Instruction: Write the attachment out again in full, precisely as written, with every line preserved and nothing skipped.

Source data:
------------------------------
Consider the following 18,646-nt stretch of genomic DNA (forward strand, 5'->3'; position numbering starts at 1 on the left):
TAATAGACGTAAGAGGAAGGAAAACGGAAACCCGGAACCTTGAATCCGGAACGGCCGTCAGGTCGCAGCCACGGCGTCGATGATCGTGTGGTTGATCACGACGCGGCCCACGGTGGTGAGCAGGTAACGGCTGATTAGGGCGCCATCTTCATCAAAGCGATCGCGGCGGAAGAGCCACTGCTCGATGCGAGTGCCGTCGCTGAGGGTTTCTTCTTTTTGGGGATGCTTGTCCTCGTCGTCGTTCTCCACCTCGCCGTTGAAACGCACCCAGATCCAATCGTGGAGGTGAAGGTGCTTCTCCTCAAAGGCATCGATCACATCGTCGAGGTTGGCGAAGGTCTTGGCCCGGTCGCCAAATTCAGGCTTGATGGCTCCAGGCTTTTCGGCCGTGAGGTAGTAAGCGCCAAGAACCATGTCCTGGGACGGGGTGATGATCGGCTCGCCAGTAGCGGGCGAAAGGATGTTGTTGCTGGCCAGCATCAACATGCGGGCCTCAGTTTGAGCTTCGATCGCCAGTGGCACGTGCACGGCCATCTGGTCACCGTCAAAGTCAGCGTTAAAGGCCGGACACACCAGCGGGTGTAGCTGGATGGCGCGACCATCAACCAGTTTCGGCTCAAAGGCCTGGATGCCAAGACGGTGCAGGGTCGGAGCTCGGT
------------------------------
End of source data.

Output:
Consider the following 18,646-nt stretch of genomic DNA (forward strand, 5'->3'; position numbering starts at 1 on the left):
TAATAGACGTAAGAGGAAGGAAAACGGAAACCCGGAACCTTGAATCCGGAACGGCCGTCAGGTCGCAGCCACGGCGTCGATGATCGTGTGGTTGATCACGACGCGGCCCACGGTGGTGAGCAGGTAACGGCTGATTAGGGCGCCATCTTCATCAAAGCGATCGCGGCGGAAGAGCCACTGCTCGATGCGAGTGCCGTCGCTGAGGGTTTCTTCTTTTTGGGGATGCTTGTCCTCGTCGTCGTTCTCCACCTCGCCGTTGAAACGCACCCAGATCCAATCGTGGAGGTGAAGGTGCTTCTCCTCAAAGGCATCGATCACATCGTCGAGGTTGGCGAAGGTCTTGGCCCGGTCGCCAAATTCAGGCTTGATGGCTCCAGGCTTTTCGGCCGTGAGGTAGTAAGCGCCAAGAACCATGTCCTGGGACGGGGTGATGATCGGCTCGCCAGTAGCGGGCGAAAGGATGTTGTTGCTGGCCAGCATCAACATGCGGGCCTCAGTTTGAGCTTCGATCGCCAGTGGCACGTGCACGGCCATCTGGTCACCGTCAAAGTCAGCGTTAAAGGCCGGACACACCAGCGGGTGTAGCTGGATGGCGCGACCATCAACCAGTTTCGGCTCAAAGGCCTGGATGCCAAGACGGTGCAGGGTCGGAGCTCGGT